The Alberta Court of Appeal issued a decision on June 14, 2013, in a private action for damages under section 36 of the Competition Act, reversing the trial court’s decision that Husky and ExxonMobil, co-owners of certain oil and gas properties near Rainbow Lake, Alberta, had illegally conspired to lessen competition for purchases of fluid hauling services, contrary to section 45 of the Act.
In 321665 Alberta Ltd. v ExxonMobil Canada Ltd., the trial judge had held that Husky and ExxonMobil’s decision to single-source their acquisition of fluid hauling services at Rainbow Lake unduly lessened competition and violated section 45 of the pre-2009 Act. The Act has since been amended and the Crown no longer has to prove the impugned agreement led to or was likely to lead to an undue lessening of competition. To read more about the Alberta Court of Queen’s Bench decision, please see our earlier blog post here.
While Husky and ExxonMobil appealed the trial judge’s order to pay some $6 million in damages, including $1 million in punitive damages, the plaintiff cross-appealed the judge’s decision not to award additional damages and costs pursuant to section 36 of the Act. Section 36 provides a statutory cause of action to any person who has suffered loss or damage arising from the breach of any of the criminal provisions in Part VI of the Act.
Deciding on the merits, the Court of Appeal held the trial judge made a reversible error by finding Husky and ExxonMobil’s agreement to single-source their fluid hauling services had unduly lessened competition. The Court of Appeal held that the agreement between Husky and ExxonMobil was not a conspiracy and it had not unduly lessened competition.
The Court found the trial judge focused too much on the consequences of the agreement, and overlooked the fact that the plaintiff had also had the opportunity to become the sole service provider for Husky and ExxonMobil. In fact, once the decision had been made to single-source for their fluid hauling needs, Husky and ExxonMobil provided both the plaintiff and the ultimate supplier with a “fair and equal” opportunity to be chosen as the exclusive supplier.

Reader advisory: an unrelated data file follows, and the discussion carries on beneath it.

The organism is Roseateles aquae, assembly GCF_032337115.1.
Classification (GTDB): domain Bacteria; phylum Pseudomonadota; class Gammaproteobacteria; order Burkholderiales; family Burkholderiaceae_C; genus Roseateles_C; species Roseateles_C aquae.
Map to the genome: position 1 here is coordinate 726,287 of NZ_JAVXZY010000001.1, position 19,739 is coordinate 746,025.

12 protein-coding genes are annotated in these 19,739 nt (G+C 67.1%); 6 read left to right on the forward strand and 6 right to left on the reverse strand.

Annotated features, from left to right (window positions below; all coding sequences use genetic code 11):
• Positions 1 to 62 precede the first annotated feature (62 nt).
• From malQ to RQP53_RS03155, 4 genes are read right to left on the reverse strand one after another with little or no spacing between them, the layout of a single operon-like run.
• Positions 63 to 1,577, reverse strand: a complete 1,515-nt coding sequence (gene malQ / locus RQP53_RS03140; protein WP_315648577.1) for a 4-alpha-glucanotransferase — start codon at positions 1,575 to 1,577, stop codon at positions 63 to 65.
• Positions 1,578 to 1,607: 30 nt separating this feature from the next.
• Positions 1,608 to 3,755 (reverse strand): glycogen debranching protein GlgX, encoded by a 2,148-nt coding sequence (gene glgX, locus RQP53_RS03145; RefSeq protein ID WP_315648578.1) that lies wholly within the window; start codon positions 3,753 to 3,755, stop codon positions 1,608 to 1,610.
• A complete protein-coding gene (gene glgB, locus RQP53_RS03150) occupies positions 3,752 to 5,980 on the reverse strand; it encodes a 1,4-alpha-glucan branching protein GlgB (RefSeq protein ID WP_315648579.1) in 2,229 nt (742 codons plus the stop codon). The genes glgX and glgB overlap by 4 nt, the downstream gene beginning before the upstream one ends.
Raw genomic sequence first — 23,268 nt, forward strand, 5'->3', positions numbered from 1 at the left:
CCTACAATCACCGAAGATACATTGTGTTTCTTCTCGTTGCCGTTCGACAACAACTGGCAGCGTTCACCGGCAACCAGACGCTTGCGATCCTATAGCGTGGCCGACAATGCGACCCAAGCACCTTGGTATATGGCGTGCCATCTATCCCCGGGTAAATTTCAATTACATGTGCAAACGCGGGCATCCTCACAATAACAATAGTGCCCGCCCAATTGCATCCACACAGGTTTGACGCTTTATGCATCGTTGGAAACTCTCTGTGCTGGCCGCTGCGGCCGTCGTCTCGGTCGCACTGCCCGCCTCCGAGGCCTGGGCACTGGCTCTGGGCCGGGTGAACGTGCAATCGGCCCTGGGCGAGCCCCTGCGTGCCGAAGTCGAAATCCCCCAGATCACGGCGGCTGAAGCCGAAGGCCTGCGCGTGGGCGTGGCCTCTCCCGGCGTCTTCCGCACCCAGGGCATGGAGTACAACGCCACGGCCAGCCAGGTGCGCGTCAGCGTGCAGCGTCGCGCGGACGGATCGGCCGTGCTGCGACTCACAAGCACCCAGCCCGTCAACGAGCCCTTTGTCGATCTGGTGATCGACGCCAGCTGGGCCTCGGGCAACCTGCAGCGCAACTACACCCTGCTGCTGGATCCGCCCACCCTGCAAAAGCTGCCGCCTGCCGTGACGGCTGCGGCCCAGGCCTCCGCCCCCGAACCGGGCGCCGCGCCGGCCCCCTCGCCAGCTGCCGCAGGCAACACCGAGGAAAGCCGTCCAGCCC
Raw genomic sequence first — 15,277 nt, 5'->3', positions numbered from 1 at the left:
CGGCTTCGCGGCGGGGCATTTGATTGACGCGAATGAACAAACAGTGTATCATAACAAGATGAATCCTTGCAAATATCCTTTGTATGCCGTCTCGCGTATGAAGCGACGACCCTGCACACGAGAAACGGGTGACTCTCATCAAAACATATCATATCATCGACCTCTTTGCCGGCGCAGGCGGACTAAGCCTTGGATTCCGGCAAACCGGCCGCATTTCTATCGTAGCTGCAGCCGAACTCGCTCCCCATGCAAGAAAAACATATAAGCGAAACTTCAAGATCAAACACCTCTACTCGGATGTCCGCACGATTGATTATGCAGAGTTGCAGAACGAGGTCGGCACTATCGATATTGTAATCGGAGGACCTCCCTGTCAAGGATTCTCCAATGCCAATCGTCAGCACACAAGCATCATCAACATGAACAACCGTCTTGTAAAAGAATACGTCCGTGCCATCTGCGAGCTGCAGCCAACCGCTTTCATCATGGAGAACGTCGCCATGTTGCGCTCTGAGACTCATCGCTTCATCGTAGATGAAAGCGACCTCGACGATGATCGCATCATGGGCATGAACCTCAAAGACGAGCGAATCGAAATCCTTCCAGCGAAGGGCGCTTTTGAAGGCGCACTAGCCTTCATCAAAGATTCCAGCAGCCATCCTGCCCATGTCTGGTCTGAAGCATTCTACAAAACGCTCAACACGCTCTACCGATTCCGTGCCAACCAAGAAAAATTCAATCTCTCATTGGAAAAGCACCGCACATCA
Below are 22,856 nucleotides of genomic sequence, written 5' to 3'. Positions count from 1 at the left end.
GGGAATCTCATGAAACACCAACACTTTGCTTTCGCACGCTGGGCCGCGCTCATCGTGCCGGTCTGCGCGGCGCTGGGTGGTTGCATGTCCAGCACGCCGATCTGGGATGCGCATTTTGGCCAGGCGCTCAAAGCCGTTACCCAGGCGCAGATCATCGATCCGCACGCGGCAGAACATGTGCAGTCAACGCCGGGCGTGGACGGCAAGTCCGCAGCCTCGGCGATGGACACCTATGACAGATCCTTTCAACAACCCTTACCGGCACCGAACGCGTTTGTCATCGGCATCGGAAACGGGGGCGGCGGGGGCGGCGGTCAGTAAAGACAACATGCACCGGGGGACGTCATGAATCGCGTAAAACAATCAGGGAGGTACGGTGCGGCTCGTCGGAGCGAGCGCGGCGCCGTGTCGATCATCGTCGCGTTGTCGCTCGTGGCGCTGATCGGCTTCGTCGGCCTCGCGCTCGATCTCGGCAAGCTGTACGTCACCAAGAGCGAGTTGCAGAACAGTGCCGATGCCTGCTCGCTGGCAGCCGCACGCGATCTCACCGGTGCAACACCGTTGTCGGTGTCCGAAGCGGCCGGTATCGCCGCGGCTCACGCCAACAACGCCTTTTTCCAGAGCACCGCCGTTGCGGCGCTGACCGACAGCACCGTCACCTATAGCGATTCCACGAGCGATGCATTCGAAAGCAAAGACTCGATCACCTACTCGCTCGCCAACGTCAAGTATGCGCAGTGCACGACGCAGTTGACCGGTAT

The Court of Appeal disagreed that the co-owners of certain properties were obliged to continue their previous practice of dividing up their fluid hauling needs. Single-sourcing was a legitimate business decision by the co-owners that would increase Husky and ExxonMobil’s efficiencies and reduce unnecessary costs in the highly competitive oil and gas field even though not all affected properties were jointly-owned.
At both the Court of Queen’s Bench and the Court of Appeal, Husky and ExxonMobil argued a finding of conspiracy was precluded because their co-ownership of oil and gas facilities and assets in the Rainbow Lake region constituted a single economic entity. Although the Court of Appeal did not consider the structure of Husky and ExxonMobil’s ownership over their joint assets decisive on the issue of whether the two companies acted as one, it did consider the role co-ownership plays in the oil and gas field.
In particular, the Court acknowledged that co-owners of any assets must be able to agree as to how to properly manage their operations. As the appointed operator, Husky had a responsibility to consult with ExxonMobil in carrying out joint operations. As part of the consultation process, Husky and ExxonMobil legitimately decided to adopt a more strategic approach by drawing on both companies’ expertise and experiences. The Court of Appeal ultimately held the Memorandum of Agreement between Husky and ExxonMobil intended the companies to remain legally separate entities, and the trial judge had correctly proceeded on this basis. Since the Court of Appeal concluded the agreement was competitive, it was not contrary to the Act, even though the agreement applied to separately owned and operated properties.